We use this daily. So much of what you hear and what you see (especially if you're the foreigner) is hard to take at face value. This culture is full of rumor, stories, and much superstition. A friend who has lived here twenty years says, "Believe nothing that you hear and only half of what you see." Because we often don't know what is true and what is rumor, we'll hear a story and say to ourselves, "Maybe that's true." It might sound a little bit rude to you. It is not. It is just another way of recognizing that we are the visitors in this culture and therefore we are outsiders and we won't ever be more than that.
- Jeronne's only daughter Jenny spent all of July with us. She left (by Jeronne's choice) in early August. On August 12 Jeronne was trying to hide tears so we asked what was going on. Jenny had called and said that the aunt taking care of her (not Jeronne's sister - but the sister of Jenny's father) had spanked her because she said she was hungry when she was not finished with her work. Troy said, "Let's go get her." They drove out to their village and picked her up. Jenny's paternal grandmother is gone for the summer and that is who usually takes care of her. Troy asked Jeronne why she does not want Jenny to live here with her/us and suggested that having her all the time might be better for Jenny. Jeronne does not agree - but we are guessing there is more to the story than we understand. It is common for kids in this culture to be raised by aunts, cousins, grandparents. Jenny's Dad lives in NY with his new girlfriend and child. According to Jeronne he got to the USA on a boat in 2007. Maybe that's true.
- Jeronne had a bad dream last night. It caused pain in her abdomen and back. Maybe that's true. She says it is. She is leaving to go get an herbal remedy from a doctor out in the village. We told her we could have a Haitian MD here in our neighborhood look at her. She said "system American" would not work, she needs "system Ayiti". She said that the last person she knew that had this pain and ignored it, died the very next day. Maybe that's true. We asked how she could know that the person had the same thing she has. She looked at us like we are dumb and said she just knows. She is leaving today to go deal with her pain ... as near as we can tell she is getting some sort of herbal drink that will flush her out. I could easily hand her something that would do the same thing, but culture prevails.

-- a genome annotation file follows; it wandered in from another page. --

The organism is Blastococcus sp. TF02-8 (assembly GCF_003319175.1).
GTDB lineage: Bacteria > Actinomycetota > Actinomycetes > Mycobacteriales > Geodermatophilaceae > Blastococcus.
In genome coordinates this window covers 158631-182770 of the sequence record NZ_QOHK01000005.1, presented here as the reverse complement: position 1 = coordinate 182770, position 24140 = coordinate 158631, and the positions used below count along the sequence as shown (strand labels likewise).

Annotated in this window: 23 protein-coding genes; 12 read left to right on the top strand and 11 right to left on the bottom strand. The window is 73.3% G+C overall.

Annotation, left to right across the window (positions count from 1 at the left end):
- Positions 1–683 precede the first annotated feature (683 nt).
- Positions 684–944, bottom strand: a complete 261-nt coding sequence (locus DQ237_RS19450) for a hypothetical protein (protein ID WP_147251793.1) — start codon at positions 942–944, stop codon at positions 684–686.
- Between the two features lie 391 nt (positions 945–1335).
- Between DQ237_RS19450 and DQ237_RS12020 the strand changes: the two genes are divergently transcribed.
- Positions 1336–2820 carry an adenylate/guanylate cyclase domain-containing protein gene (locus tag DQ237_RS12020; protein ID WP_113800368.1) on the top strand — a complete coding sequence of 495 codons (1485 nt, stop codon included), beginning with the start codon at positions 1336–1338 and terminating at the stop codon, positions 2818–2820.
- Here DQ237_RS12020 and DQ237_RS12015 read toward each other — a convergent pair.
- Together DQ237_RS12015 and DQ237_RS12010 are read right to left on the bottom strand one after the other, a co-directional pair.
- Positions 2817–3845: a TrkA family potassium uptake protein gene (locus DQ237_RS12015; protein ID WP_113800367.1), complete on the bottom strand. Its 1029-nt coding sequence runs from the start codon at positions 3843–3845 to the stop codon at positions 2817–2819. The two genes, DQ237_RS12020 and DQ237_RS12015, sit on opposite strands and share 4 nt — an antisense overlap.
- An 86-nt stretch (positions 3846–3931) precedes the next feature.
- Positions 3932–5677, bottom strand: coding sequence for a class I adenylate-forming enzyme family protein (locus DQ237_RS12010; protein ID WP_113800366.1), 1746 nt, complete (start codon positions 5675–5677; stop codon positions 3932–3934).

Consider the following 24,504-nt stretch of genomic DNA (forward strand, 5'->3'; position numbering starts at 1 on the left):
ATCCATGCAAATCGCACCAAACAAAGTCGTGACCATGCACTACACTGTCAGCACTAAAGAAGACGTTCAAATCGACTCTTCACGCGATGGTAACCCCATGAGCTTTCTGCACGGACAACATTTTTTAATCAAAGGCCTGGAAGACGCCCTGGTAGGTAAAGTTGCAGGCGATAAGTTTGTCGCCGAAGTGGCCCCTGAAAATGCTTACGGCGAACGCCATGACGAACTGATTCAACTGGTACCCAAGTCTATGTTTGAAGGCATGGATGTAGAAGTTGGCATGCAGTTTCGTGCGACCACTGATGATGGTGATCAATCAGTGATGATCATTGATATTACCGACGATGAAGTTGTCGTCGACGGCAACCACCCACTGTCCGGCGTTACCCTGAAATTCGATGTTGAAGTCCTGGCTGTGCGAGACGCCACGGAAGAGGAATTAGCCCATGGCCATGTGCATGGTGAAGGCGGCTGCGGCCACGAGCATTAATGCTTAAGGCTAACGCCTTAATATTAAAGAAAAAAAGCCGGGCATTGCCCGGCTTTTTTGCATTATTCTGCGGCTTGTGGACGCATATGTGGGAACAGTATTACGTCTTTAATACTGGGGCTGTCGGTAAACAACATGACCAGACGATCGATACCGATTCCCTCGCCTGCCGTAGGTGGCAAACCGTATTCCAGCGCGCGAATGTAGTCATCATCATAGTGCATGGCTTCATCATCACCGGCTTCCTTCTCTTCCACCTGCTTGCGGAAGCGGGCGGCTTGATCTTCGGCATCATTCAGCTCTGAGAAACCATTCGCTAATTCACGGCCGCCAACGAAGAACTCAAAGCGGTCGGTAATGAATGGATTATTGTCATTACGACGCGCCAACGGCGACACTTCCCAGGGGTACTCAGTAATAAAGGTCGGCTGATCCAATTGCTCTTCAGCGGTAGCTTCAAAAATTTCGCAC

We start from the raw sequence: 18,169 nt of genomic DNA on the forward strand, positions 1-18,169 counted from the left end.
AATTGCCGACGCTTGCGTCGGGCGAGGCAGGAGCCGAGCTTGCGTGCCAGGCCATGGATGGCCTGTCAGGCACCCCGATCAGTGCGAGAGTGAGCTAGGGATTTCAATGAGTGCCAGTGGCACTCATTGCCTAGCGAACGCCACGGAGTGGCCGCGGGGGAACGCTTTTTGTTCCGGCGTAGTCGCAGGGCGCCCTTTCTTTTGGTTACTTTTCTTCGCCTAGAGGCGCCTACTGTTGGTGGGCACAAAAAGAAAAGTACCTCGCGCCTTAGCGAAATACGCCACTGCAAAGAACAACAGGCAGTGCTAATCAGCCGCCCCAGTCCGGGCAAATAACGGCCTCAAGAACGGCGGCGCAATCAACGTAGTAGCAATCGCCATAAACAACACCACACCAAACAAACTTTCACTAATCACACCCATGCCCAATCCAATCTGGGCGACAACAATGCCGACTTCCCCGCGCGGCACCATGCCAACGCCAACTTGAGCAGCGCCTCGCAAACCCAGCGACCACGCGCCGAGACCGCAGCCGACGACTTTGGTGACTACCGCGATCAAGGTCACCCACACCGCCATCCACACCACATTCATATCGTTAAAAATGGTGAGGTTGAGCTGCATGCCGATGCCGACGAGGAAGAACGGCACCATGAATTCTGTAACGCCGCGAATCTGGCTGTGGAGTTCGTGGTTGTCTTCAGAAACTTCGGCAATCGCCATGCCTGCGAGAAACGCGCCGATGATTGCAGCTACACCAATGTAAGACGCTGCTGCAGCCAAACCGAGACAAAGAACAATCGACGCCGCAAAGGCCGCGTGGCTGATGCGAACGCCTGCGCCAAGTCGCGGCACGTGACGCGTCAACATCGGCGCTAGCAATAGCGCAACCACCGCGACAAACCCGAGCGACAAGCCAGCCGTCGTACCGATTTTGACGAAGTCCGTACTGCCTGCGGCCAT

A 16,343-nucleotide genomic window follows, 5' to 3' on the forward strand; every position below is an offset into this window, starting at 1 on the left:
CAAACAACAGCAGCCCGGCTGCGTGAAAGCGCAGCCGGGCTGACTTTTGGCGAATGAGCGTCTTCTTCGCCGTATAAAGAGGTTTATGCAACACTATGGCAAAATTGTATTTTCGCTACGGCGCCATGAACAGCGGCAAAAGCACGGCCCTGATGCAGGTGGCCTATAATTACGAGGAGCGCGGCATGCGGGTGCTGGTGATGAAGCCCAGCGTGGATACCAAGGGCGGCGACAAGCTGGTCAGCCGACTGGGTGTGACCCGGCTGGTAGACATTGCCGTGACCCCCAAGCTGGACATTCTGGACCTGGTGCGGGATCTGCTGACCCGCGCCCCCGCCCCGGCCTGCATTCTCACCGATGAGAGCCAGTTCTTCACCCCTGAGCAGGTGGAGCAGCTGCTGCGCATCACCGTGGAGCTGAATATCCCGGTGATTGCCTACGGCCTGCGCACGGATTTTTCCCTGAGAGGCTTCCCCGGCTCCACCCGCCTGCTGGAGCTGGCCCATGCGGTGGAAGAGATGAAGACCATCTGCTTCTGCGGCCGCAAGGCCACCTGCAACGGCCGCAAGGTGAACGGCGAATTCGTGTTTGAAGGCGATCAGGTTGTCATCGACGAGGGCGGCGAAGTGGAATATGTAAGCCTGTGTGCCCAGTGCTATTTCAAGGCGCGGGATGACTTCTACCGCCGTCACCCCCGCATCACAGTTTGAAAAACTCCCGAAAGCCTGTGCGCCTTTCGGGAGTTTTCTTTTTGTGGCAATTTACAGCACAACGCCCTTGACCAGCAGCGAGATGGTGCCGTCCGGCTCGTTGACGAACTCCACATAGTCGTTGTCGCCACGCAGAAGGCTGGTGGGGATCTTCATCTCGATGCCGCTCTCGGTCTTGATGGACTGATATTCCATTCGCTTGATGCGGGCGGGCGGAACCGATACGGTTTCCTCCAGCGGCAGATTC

- A woman shows up at the orphanage. She has a new baby wrapped up in a towel. She says she wants to leave it at the Orphanage. John speaks with her and tells her she needs to think it over, she needs to go home and really think. He tells her she needs to bring papers back if she still wants to give the baby up. She says she is sure. She does not want "her" baby. (Maybe that's true.) She says she does not have papers yet. Upon further investigation and asking around, it turns out the baby was born to the 13 year old niece of the woman and was a product of a rape by her husband. The true story eventually came out, but it took time and patience.
- Troy is often gathering prices for things. Everything from construction materials to food for a large group to auto parts. Sometimes he will go do it himself, other times he will send Tipap to do it. Troy is not the type to yell and get angry about being quoted very high prices (he does not yell unless he is in a car accident and the person lies - but even that he is remorseful about). Many times a week when sorting through what things will cost and putting together budgets we will do our best with the information gathered but blanket it with "Maybe that's true." For example, a contractor quoted a price to build a small cement structure. A contract was written. The building construction began. Six weeks into the project the Contractor comes and says "I am out of money, it is going to cost X amount more to finish." The Western response would be "You signed a contract, you gave your word, this is unacceptable!" That would not work here. If you want your building finished you shell our more cash or you stare at an unfinished structure for the rest of your life. So - the lesson is ... When quoted a price, you must recognize that "Maybe that's true."